I’ll never forget the first time I ordered a hot dog from a street vendor in Mexico, using what at the time was the kind of barely rudimentary Spanish that one only achieves by being truant for the majority of their high school foreign language classes.
I knew I wanted mustard, and “mostaza” was simple enough. Steeling my courage, I tried to explain to the hotdoguero that I also wanted “Salsa tipico, no perdon, es una salsa suizo, pero sin trozos, es una salsa de tomate,” which very loosely (and poorly) translates to, “Regular sauce, no, I’m sorry, it’s a sauce that’s smooth, but without chunks, it’s a sauce made with tomato.” I mean, how do you describe ketchup to someone that may not have ever heard of it? I didn’t know they were eating ketchup in Mexico. I didn’t know much of anything. The mustachioed vendor, stained white apron, forehead sweaty from the heat of the wagon and the evening 100-plus degree heat, looked me up and down, blinked a couple of times, and clarified (in English): “Ketchup?”
South of the border, those guys are working with the humble hot dog on a whole different level. Present someone in Mexico with a typical boiled, unadorned New York “dirty water” hot dog, and you’re likely to be met with the same vaguely disappointed, sad response you would get from a kid who just saw a cupcake without frosting for the first time.
That’s because in Mexico (and particularly in the state of Sonora), encased meat tubes are just the beginning, in a culture that approaches hot dogs with a decided “more is more” attitude. They’re but a vehicle for so much in the way of additional toppings. Larger, more substantial bollilo rolls replace the typical hot dog roll, allowing for more structure to contain everything else that follows; minimally, that’s a bacon-wrapped hot dog, topped with refried beans, onions, tomatoes, mayonnaise, ketchup, mustard, and jalapeños.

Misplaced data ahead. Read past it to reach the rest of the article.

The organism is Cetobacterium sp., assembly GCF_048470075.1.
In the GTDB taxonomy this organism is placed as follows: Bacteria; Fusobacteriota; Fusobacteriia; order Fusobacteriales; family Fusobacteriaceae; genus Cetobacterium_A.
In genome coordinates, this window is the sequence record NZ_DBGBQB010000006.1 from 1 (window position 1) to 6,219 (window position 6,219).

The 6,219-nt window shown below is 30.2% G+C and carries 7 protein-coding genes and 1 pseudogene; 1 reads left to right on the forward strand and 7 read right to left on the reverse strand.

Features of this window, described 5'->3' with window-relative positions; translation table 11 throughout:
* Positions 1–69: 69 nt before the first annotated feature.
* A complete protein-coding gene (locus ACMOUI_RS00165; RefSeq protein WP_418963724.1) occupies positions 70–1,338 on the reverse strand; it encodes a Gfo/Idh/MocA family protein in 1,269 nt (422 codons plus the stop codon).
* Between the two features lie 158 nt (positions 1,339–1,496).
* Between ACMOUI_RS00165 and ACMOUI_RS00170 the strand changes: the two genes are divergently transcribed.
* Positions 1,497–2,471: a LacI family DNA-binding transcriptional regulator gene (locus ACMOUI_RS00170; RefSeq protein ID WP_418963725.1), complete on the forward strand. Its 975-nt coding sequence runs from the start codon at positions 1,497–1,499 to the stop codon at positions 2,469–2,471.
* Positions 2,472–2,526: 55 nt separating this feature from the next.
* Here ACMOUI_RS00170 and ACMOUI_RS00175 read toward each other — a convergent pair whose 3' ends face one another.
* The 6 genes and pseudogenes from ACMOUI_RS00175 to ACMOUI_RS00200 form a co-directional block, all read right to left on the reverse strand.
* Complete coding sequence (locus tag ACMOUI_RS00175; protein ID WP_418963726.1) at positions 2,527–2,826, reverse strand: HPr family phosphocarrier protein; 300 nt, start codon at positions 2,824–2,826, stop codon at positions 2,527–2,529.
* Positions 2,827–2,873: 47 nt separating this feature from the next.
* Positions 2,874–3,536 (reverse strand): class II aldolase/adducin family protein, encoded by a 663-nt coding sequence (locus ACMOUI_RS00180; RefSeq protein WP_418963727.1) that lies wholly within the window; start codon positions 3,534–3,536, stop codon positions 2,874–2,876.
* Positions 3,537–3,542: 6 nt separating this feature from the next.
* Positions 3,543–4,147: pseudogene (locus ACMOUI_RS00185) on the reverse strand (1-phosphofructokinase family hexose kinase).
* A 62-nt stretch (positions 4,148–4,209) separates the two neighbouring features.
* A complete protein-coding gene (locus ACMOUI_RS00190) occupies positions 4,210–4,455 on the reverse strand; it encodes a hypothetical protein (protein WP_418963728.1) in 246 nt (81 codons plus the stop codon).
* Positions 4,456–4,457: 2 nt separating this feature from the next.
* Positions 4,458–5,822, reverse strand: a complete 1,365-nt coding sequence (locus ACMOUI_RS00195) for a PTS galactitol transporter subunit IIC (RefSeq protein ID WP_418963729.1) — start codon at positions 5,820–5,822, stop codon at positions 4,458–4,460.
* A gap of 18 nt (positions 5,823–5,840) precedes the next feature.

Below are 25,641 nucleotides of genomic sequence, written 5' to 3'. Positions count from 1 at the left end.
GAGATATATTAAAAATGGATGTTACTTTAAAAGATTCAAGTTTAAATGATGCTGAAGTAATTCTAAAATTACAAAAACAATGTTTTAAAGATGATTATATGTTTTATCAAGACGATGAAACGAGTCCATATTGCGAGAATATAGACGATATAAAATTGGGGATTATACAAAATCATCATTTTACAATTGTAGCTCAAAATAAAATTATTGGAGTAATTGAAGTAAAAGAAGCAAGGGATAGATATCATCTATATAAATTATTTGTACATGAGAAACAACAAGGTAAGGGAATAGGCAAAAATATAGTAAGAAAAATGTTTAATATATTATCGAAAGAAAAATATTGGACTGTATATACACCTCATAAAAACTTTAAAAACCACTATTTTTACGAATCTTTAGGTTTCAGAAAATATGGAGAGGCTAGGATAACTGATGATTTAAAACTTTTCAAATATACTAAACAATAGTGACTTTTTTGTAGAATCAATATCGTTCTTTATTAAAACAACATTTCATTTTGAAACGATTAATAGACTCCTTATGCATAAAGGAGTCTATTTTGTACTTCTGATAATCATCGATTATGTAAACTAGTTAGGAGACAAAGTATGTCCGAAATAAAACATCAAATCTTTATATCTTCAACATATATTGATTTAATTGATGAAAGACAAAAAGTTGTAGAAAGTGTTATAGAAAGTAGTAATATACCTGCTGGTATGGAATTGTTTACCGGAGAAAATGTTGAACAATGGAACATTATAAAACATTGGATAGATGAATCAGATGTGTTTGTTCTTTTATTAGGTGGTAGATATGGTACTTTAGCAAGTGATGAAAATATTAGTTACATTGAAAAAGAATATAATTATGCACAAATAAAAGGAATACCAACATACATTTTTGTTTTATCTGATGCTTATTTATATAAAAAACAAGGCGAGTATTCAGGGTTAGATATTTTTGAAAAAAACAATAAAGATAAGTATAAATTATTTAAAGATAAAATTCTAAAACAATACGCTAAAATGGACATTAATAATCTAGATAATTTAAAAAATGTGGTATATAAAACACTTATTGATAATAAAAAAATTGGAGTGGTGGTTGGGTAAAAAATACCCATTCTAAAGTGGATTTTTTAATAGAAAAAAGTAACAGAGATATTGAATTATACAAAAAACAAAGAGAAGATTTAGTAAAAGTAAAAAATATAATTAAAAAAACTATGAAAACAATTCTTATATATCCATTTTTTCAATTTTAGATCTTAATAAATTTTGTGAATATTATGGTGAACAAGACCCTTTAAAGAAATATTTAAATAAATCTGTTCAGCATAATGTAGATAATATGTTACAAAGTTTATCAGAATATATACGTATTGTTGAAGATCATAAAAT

Our version combines our love of Mexican-style hot dogs with our love for another customary dish among street vendors: Elote, roasted ears of feed corn slathered with mayonnaise, chili powder, and cotija cheese. Use fresh sweet corn, if you can; just boil it up and cut it off the cob, before tossing with mayonnaise, butter, chipotle chili powder, and cotija or crumbled feta cheese. Frozen corn also works in a pinch.
You can cook your bacon-wrapped hot dogs any way you’d like, although in a skillet, you often end up with bacon that’s not uniformly cooked, and spends the entire cooking time trying to unravel itself from your hot dog. I think it’s much easier to pierce the hot dog with a fork a few times, wrap it in bacon, and cook it on a baking rack set atop a baking sheet (so the heat flows evenly all around the outside) in a 400 degree oven for 20 minutes.
Our Sonoran-style hot dogs are loaded to the hilt with all of the things that make life worth living: Bacon, mayonnaise, avocado, and a Mexican street corn salsa that adds a burst of sweetness.
- 1 avocado, pitted and peeled
- 3/4 cup sour cream
- 1 lime, juiced
- 1 pinch salt
- 4 ears sweet corn
- 1 tsp mayonnaise
- 1 tbsp butter
- 1/4 cup crumbled cotija or feta cheese
- Ground chipotle pepper, to taste
- 4 hot dogs
- 4 strips bacon
- 4 hot dog buns
- 1 14oz can refried beans
- 1 jalapeno, sliced
- 1 tomato, chopped
- 1 bunch cilantro, stemmed and chopped
- Hot sauce, (Optional)
Combine all ingredients in a blender or food processor, and blend until completely smooth. Thin with water or milk as needed, and transfer to a squeeze bottle.
Cook corn by boiling in water until kernels become tender. Transfer to a cutting board, and carefully cut kernels from cobs. Transfer cut corn kernels to a bowl. Add mayonnaise, butter, ground chipotle to taste, and cotija (or feta). Toss and set aside.
Preheat oven to 400 degrees. Pierce each hot dog several times with a fork, then wrap each hot dog with a slice of bacon. Arrange on a baking rack, set on top of a baking sheet. Bake uncovered, until bacon is cooked through, approximately 20-24 minutes.
Add refried beans to a saucepan over medium heat. Add water and stir, until beans are heated through and a spreadable consistency.
To assemble hot dogs: Spread the inside of each bun with the refried bean mixture. Add a hot dog, then top with Street Corn Salsa, chopped tomato, sliced jalapeño, Avocado Crema, cilantro, and additional hot sauce, if desired.